Tuesday, February 23, 2010

Random Asianess: Walking the god

(Click on images to enlarge.)

Yesterday, the gods went for a walk through our neighborhood. This is done after Chinese New Years, and other times to rid the homes in the neighborhood of evil spirits. It is an interesting and noisy process.

Beginning early in the morning we began to hear the retorts of firecrackers. Not just a few individual bangs. Do you remember those times where you would light the fuse of an entire package of Black Cat Firecrackers and thirty-two firecrackers would blast one after another in rapid-fire succession? B-r-r-r-r-aaap. Take that sound and multiply by about three thousand blasts every two hours beginning at midnight.

Then we started hearing the music. It sounds eerie, like bagpipes with drums and cymbals. The group begins to walk through the neighborhood. The firecrackers serve two purposes the first is to arouse the evil spirits and the second is to let the neighborhood know that this is taking place.
The neighbors began to bring incense burners, and small incinerators out to the street. These are used to make offerings to their dead ancestors. They burn money purchased from the temple, small paper clothing and other things that their ancestors would need as they wait in hell to be reincarnated. I’m not using hell in a derogatory way here. The belief is that everyone dies and unless they have become an ascended master who has arrived at nirvana, they go to hell to await reincarnation.

But while they are in hell they have the same material needs that they would have on earth. This is why when they are buried there are the stacks of beers, or offerings of a favorite food. They have a need for money, clothing and food and they believe that the incinerator is the portal or doorway to their ancestor’s soul. So the items are burned and the smoke carries the essence of the thing to the ancestor. In fact, every year there is a month called Ghost Month where the people believe that their ancestor’s ghost is released from hell to wander the earth. So they prepare meals for the ghosts and place them outside the door of the house for them to eat.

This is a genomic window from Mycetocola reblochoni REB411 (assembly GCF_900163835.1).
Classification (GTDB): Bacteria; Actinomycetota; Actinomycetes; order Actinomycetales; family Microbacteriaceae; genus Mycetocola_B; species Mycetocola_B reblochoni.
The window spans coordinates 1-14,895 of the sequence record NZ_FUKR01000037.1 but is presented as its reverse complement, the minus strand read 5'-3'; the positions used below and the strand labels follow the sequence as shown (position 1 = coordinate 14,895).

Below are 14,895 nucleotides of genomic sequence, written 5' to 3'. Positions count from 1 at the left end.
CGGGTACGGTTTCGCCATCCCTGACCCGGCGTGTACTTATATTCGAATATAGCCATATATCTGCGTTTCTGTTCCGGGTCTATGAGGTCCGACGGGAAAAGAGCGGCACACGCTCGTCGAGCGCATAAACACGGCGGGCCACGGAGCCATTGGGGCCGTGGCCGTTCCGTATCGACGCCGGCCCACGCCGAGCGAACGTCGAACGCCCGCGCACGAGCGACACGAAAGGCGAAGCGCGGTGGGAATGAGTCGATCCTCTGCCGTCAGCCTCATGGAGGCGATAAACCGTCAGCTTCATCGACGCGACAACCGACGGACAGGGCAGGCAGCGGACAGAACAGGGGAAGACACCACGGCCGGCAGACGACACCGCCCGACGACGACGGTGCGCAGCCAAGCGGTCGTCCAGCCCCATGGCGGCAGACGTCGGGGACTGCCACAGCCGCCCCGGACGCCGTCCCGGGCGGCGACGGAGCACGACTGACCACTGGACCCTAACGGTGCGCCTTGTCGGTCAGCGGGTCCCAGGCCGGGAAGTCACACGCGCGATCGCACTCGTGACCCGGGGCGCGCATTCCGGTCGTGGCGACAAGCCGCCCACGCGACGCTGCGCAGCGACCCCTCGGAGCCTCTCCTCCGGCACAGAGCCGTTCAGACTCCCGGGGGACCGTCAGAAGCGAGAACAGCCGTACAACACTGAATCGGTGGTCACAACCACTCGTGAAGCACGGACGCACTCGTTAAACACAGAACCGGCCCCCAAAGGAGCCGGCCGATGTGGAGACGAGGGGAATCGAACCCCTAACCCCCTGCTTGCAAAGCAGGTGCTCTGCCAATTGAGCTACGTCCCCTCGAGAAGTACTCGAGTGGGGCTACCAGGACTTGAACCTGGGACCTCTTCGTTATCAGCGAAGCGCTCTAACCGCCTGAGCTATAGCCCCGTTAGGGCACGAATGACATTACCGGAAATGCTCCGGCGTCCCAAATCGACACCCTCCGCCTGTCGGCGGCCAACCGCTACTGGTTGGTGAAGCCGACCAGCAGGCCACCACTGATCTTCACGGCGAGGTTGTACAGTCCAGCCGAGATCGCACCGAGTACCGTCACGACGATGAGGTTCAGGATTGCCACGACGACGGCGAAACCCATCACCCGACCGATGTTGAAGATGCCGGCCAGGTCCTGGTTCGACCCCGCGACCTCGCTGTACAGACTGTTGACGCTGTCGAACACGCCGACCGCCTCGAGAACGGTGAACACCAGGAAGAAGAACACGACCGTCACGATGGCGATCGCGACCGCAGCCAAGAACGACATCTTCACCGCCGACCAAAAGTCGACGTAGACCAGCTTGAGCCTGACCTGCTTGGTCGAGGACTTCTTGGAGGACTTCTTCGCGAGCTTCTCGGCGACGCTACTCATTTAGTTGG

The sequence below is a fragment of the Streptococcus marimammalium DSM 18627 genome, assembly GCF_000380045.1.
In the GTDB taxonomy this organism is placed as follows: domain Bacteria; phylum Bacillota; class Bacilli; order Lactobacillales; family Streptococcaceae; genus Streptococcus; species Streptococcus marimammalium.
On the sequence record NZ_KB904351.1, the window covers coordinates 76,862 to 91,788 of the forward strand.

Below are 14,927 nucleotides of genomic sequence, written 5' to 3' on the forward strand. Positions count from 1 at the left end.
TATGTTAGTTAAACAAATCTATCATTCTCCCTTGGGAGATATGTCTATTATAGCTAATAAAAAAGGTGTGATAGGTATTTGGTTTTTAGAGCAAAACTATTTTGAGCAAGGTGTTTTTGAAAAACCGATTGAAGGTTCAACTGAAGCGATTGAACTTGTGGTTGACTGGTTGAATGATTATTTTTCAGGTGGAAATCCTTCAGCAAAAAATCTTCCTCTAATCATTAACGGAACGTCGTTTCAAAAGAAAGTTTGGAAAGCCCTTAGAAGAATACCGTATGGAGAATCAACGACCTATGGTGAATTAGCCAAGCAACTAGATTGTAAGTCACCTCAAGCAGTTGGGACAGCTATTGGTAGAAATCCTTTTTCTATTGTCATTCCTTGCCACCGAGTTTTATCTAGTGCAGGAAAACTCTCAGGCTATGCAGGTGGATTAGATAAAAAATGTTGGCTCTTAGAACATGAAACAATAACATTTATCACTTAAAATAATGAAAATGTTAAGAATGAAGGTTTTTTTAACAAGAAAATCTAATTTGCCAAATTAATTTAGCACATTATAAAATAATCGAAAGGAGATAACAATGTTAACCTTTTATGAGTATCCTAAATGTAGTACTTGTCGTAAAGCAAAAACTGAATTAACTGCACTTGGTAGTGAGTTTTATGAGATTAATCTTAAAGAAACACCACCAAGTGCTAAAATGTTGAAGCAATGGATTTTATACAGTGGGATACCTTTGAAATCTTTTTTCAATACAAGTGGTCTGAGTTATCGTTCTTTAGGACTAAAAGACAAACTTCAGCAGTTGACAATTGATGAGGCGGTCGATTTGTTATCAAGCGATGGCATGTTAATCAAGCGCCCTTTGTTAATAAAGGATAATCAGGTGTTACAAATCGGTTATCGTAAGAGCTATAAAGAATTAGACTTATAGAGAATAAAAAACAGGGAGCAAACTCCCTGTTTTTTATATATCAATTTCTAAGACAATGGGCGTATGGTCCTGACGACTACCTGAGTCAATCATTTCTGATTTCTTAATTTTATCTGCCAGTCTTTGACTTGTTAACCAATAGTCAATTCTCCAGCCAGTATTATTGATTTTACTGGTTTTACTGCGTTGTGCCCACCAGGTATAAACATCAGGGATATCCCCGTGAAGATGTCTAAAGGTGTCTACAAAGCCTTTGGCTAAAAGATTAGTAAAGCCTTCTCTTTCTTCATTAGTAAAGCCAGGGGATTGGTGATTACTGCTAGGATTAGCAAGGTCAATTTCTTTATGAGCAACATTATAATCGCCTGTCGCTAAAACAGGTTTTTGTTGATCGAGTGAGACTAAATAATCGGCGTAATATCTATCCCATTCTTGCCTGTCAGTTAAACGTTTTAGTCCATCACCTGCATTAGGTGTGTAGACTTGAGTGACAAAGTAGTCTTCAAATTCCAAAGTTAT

Because of these beliefs it is important to teach the children to “provide for the ghosts” of their ancestors. The worst thing that can happen to a person is that they become a “hungry ghost” doomed to wander the spirit realm without provision. So children are taught respect for ancestors and threatened with curses and evil spirits if they don’t provide for them. People are deathly afraid of ghosts in Taiwan. The problem for them is that they are always afraid that they haven’t been faithful enough in providing for the ancestors.

Which brings us back to the walking of the gods. The purpose of the walk is to free the neighborhood homes of evil spirits. So as the gods stroll through the neighborhood, every home where there is an incense burner or incinerator the parade stops there and the lions go into that house and frighten away the evil spirits.

In the parade are lions, walking characterizations of the gods of hell. Musicians, drummers, an ark carried by four men and a singer. The musicians and singer provide a background of worship and honor for the gods.

At the head of the parade are firecrackers and fireworks; these are lit to frighten the evil spirits. After the fireworks come the horn players and the singer. Then come the lions, these are sent into the homes to chase out the evil spirits to the gods waiting in the streets.
The ark follows all of this. The ark is a portable altar. It is used to hold offerings to the gods and perhaps as a holding facility for the evil spirits. The parade is ends with people following the ark and burning incense.

The music sounds like ancient Chinese music or the music of India. Buddhism has its roots in India as the founder of Buddhism, the Buddha himself, was an East Indian man named Siddhartha Guatama who lived in 598 BC.

When your home is rid of spirits it is expected that you will give the temple a Hong Bao (red packet). A donation placed in a red packet is offered to the temple for this service.

Other posts you may be interested in:

Local Color:  The Temples of Taoyuan City
Taiwanese Traditions:  Ghost Month

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